It helps to workout on a regular basis. Going to a gym is a great idea (day passes at many are quite affordable I’ve found). Read this article I wrote for NW Fitness and Strength about multi-generational hiking. If time and money are issues, walking at least 20 minutes a day helps. I believe the act of hiking as exercise itself.

Think about your hiking ability and preferences. Find hikers similar to you. If you go with a group, communicate with them how you hike ahead of time. That’s what’s nice about Unlikely Hikers: the hike is described so hikers can decided it the trip is right for them.

Experience the outdoors how you want to.

I used to be made fun of because I like car camping. What’s wrong with that? I’ve done short backpacking trips in the past. Five nights out in the bush sounds like something that was on my bucket list in the past. I don’t think it is going to happen at this stage. My husband has osteopenia (thin bones) rendering even one night out not possible. Llama trekking in the Wallawas would work for us. Except, that too, is a bit pricey for a modest (read: no) budget.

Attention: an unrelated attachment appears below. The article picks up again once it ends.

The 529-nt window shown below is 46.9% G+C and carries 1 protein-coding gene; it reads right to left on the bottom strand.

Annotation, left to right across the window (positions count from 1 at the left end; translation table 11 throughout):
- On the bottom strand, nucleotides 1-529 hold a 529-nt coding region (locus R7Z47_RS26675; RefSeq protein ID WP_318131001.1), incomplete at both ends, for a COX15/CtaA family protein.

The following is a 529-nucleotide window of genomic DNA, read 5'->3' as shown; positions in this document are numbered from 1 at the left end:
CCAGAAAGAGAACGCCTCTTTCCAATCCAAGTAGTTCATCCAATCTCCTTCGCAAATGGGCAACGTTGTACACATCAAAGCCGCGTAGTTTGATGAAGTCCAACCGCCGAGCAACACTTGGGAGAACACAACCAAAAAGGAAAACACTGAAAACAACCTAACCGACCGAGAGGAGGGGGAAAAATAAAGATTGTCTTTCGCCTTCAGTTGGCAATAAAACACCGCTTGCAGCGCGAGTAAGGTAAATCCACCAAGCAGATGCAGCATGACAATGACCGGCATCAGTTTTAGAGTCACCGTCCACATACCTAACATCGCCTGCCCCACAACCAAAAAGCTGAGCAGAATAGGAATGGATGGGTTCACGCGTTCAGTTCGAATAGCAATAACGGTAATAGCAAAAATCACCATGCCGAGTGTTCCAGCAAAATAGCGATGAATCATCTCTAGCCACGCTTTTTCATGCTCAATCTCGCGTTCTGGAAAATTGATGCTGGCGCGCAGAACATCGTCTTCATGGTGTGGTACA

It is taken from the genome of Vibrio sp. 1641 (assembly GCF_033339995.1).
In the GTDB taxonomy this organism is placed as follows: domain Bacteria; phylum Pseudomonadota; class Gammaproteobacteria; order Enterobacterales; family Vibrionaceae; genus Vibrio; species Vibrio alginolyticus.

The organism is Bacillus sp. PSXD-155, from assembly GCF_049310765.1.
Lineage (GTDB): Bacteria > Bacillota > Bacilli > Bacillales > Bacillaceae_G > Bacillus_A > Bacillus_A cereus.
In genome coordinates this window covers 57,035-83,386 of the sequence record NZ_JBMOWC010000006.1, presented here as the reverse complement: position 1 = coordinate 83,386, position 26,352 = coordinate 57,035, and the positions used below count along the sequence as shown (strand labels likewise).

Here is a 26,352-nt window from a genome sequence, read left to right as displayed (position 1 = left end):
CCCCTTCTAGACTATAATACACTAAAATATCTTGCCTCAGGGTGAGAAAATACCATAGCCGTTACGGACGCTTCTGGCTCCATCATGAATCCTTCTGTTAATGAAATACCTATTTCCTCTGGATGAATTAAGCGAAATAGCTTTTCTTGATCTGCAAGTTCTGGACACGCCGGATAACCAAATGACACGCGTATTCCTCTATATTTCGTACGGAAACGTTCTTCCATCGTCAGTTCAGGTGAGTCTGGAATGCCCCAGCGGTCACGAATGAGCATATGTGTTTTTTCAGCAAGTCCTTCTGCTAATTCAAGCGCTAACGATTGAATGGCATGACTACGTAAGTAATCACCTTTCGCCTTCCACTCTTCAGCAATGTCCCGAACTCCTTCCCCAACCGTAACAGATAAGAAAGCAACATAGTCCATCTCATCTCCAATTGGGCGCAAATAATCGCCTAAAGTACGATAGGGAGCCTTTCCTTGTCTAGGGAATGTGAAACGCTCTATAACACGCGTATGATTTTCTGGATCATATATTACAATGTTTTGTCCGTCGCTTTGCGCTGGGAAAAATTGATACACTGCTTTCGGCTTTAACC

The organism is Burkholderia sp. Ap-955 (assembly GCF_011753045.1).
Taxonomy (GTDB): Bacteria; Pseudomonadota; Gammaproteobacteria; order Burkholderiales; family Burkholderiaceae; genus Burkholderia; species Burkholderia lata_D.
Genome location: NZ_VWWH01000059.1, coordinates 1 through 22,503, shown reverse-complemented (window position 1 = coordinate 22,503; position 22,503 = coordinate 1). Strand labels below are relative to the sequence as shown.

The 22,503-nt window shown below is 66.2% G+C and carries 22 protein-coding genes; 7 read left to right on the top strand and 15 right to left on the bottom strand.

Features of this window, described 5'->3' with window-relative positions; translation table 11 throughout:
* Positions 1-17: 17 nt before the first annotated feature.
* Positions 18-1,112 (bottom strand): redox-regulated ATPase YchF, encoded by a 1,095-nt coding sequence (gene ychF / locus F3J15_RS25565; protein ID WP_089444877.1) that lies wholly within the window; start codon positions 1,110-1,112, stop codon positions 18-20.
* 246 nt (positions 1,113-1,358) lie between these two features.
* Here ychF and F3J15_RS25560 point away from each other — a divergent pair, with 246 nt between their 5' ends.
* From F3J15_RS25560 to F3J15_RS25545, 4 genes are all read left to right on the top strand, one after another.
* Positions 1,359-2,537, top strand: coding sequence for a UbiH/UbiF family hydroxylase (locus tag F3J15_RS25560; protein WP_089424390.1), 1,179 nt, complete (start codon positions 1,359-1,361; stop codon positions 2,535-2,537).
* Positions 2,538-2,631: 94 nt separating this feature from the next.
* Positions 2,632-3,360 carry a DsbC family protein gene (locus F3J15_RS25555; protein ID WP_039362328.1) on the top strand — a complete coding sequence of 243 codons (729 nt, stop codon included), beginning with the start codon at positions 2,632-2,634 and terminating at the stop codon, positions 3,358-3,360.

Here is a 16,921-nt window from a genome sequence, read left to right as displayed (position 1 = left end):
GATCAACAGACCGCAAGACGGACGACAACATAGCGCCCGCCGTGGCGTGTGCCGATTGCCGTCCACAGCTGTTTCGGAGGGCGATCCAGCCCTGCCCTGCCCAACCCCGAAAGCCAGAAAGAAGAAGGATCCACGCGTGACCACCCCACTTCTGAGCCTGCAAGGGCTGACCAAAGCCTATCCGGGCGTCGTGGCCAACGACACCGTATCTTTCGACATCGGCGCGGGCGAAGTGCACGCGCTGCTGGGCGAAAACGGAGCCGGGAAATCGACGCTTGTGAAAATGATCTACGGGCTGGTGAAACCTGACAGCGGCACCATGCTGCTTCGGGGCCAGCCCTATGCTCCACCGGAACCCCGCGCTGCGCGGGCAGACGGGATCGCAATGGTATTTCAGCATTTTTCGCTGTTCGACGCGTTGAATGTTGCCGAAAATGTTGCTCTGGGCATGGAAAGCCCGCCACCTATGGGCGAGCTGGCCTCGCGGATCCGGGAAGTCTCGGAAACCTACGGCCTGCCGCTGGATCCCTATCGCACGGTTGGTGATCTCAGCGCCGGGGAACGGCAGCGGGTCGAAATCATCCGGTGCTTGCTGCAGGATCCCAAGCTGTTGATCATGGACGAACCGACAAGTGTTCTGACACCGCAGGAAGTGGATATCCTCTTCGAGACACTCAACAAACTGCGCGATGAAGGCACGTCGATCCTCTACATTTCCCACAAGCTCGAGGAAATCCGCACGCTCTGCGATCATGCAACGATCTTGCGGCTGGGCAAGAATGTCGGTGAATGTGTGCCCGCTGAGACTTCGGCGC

Happy trails!

Even if you get out doors one time this year, consider it a victory! Good for you taking care of yourself. So what if you didn’t hike or camp every weekend? Realistically, who can accomplish that? Hiking and camping on a regular basis is a habit as much as a scheduling issue. At some point you will be able to find and make time to enjoy public lands.

What’s your story of going outdoors? Have you had challenges? Car issues? Problems putting up the tent? Too busy on the weekends to get your once a year hike in? What would help you get outside? I want to hear about it!